After finishing high school, many graduates are focusing on planning for college.  Such planning includes choosing classes, buying supplies and items for classes as well as their dorm room or apartment, and preparing to move away from home for the first time – sometimes even across the country.  It can be exciting, stressful, and overwhelming all at the same time.

While there are certainly fears, worries and apprehensions on the part of parents when their children are going off to college, parents tend to try not to dwell on these thoughts – instead focusing on being encouraging and supportive about the exciting new change.  While this is a great approach, it actually is important to think about the negative “what if’s” and, more importantly, to plan for them.

Parents anticipate that their children will lead long, healthy lives – and oftentimes that is true.  Nevertheless, it is important that recent graduates get a basic estate plan.

Recent high school graduates should have the following:

  1. Power of Attorney.  If a young person gets into an accident, it is important that someone is able to legally manage their financial affairs on their behalf.  Once a person turns 18 (in most states), parents can no longer manage their finances without a Power of Attorney in place.  Without a properly drafted and executed Power of Attorney, parents may find themselves having to become a court appointed guardian in order to provide such support to their child who is over the age of 18 – a process that can be lengthy and expensive.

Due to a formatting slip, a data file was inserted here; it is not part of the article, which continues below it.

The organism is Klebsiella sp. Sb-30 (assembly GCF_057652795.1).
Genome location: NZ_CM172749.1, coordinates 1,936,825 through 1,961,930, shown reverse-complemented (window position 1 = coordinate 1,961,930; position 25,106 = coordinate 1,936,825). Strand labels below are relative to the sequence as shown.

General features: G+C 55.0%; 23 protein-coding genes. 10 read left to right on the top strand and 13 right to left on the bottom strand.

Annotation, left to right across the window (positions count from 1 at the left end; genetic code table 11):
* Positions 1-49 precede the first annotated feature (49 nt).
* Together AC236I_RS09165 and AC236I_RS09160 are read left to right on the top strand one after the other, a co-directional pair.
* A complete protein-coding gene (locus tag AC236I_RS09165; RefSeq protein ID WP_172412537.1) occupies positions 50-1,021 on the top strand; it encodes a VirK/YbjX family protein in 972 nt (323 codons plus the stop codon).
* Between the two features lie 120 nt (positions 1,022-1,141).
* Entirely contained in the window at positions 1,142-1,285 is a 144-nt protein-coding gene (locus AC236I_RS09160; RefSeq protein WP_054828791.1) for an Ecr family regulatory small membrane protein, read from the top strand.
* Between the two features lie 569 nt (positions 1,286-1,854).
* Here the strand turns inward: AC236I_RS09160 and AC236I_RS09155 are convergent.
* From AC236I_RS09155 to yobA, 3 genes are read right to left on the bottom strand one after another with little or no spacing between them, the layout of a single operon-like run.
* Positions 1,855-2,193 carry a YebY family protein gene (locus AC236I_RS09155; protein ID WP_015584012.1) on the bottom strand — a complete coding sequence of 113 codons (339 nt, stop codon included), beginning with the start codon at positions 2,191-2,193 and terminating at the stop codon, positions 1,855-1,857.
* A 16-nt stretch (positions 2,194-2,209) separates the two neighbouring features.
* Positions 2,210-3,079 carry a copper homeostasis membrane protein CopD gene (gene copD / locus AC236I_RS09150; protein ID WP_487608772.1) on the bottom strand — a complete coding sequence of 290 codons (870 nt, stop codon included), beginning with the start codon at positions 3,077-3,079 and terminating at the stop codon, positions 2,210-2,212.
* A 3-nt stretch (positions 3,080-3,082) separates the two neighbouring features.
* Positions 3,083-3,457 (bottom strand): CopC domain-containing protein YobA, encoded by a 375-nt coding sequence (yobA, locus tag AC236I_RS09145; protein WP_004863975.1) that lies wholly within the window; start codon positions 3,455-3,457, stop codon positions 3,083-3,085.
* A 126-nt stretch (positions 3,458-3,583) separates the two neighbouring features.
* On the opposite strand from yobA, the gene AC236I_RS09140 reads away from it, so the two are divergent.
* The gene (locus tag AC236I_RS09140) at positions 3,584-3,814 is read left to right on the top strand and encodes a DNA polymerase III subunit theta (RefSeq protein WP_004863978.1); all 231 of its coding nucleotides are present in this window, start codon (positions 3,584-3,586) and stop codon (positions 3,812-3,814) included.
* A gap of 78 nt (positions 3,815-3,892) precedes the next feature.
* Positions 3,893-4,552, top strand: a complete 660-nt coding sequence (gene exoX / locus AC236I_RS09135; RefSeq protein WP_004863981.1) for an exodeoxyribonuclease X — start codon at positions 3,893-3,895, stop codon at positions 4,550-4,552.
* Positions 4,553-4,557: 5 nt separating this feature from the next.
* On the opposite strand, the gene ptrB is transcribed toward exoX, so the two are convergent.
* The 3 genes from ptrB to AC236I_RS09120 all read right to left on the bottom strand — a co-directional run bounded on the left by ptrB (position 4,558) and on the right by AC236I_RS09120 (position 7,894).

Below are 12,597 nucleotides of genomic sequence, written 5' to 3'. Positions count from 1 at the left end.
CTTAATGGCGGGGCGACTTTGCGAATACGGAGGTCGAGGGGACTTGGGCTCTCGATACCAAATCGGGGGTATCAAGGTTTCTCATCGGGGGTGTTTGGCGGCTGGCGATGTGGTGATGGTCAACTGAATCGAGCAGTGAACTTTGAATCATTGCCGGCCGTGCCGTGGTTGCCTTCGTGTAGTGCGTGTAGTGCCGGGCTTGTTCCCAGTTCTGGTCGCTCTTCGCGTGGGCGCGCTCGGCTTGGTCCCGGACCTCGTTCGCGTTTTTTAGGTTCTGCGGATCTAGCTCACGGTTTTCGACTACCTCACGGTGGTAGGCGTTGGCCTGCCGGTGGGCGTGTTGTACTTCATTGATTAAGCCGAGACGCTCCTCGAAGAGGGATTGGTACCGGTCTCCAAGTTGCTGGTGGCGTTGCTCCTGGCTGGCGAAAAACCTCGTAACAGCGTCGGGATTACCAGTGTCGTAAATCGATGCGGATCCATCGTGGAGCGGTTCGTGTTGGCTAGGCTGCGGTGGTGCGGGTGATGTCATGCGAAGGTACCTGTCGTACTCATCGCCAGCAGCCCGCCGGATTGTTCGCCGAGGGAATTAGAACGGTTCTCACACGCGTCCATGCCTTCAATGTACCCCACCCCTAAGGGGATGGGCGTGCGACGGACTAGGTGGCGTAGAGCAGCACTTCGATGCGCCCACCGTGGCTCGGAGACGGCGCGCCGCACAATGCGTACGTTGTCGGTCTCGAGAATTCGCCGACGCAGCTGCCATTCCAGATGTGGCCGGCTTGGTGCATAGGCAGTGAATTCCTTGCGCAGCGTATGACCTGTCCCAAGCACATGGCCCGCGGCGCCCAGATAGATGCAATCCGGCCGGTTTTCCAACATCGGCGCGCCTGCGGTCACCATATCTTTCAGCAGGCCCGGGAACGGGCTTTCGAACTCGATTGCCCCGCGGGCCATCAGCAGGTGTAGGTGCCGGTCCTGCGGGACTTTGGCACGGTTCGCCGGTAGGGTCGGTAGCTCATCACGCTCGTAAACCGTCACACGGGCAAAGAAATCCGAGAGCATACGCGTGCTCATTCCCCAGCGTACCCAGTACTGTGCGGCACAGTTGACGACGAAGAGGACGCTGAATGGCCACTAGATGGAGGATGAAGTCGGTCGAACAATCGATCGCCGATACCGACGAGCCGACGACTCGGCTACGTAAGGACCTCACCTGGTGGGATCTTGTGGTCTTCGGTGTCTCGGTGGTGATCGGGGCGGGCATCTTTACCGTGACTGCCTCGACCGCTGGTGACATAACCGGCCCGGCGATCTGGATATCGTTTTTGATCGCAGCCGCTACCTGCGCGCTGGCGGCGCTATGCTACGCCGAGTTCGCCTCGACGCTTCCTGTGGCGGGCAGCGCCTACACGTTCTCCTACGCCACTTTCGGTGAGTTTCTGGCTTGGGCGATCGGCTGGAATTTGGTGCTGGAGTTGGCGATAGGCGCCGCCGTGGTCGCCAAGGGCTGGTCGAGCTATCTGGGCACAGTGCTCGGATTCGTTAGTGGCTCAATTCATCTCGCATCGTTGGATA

2. Health Care Directive.  Similar to the Power of Attorney, a Health Care Directive allows a person over the age of 18 to appoint an authorized agent to make medical decisions on their behalf.  Once a person turns 18 (in most states), parents can no longer discuss their medical care with doctors, or make medical decisions on their behalf.  Again, parents could find themselves having to become a court appointed guardian in order to make medical decisions for their child who is over the age of 18.
  3. Get a Will. Most younger adults do not need a complicated will or estate plan.  However, a simple will is advisable as it allows the recent graduate to determine who will get their possessions, and who will be in charge of wrapping up their affairs and settling the estate.  Having a will in place may also make the probate process easier for surviving family members.

A number of clients I have worked with have come back in order to get these documents for their children – whether as a graduation gift, an 18-year old birthday gift, or while their college student is back on Christmas or Spring Break.  It may not sound like the most exciting gift, but it is certainly a gift of love and protection which, in the opinion of many parents I know, is priceless.

The material contained herein is for informational purposes only, and is not intended to create or constitute an attorney-client relationship between Schromen Law, LLC and the reader. The information contained herein is not offered as legal advice and should not be construed as legal advice.

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